Lhamo and Dorjee knew a great deal about the nomads.  Their winter camp lay across the river on the other side of the valley from the village.  One of Lhamo’s first memories was watching the whole tribe making yak-dung walls to protect their tents from the winter winds.  To begin with, she had been frightened by their dark, sunburned faces, and the long, sharp swords which were piled outside the tents.  And when her mother unpacked their lunch of spinach and potatoes, the nomad children laughed.  ‘Why do you eat grass?’ they cried, for they had never seen anyone eating vegetables before.  But they soon became friends.  Lhamo had a special friend called Dolma.  Together they would sit outside her tent, and Dolma would tell of the clear dawns in the mountains and the pastures carpeted with spring flowers.  Lhamo hoped she might go with her friend one day.  As soon as they saw the nomads arrive, she and Dorjee would cross the valley and help them set up camp.  Little Dorjee grew so excited about building yak-dung walls, that when he got home he tried to build one around their house.  It was pulled down hurriedly after one of their ‘grandmothers’ had fallen over it twice.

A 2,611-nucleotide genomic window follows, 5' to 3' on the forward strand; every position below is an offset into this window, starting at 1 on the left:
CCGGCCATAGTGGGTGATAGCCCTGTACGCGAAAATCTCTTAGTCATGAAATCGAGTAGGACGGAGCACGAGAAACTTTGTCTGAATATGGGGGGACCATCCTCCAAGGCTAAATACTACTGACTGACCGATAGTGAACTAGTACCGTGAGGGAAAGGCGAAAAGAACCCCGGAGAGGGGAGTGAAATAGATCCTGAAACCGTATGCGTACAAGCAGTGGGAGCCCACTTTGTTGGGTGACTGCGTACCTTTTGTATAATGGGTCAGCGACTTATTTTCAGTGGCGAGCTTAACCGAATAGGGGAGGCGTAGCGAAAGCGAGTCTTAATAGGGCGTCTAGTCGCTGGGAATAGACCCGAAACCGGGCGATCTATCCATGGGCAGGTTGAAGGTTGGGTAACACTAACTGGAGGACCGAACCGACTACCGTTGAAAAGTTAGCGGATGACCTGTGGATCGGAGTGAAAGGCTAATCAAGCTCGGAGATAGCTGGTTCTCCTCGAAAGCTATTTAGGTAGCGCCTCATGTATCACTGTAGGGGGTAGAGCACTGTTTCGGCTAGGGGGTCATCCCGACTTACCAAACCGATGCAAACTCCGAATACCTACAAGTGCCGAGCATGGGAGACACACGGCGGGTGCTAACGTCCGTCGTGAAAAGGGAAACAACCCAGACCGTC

The coming of the nomads was the beginning of one of the busiest and most enjoyable times for the villagers.  Everyone – farmers, nomads, traders, would set out for the great market – two days journey down the valley.  Lhamo’s father would load his two mules with the barley from the year’s crop.  If it was a good year, he might even hire a third mule to carry the extra barley.   The market was a place of great excitement.  All day the men bargained and haggled over their goods.  The nomads arrived with butter, cheese, meat and wool to sell.  In exchange they bought barley, rice and fruit and everyday things that they could not get in the mountains, like needles and cooking pots.  The nomad’s wool was eagerly bought up by the traders.  The richer ones had great caravans of mules which they would load up with wool to take over the high Himalayas to India.  In the market the Tibetans could buy everything that they needed – for Tibet did not need to import many goods from other countries.  The only exceptions were tea, sugar and cotton cloth for making prayer flags.

The market was also a place for meeting old friends.  The days were taken by business, but in the evenings there was feasting and merry making.  And when all the goods had been bought and sold, there were sports to watch or join in.  The nomads would perform amazing acrobatic feats on the backs of their sturdy hill ponies.  Then there was a horse race to the top of the nearest peak and back.  One year, Lhamo’s father lost a whole mule-load of barley by betting it on the wrong horse!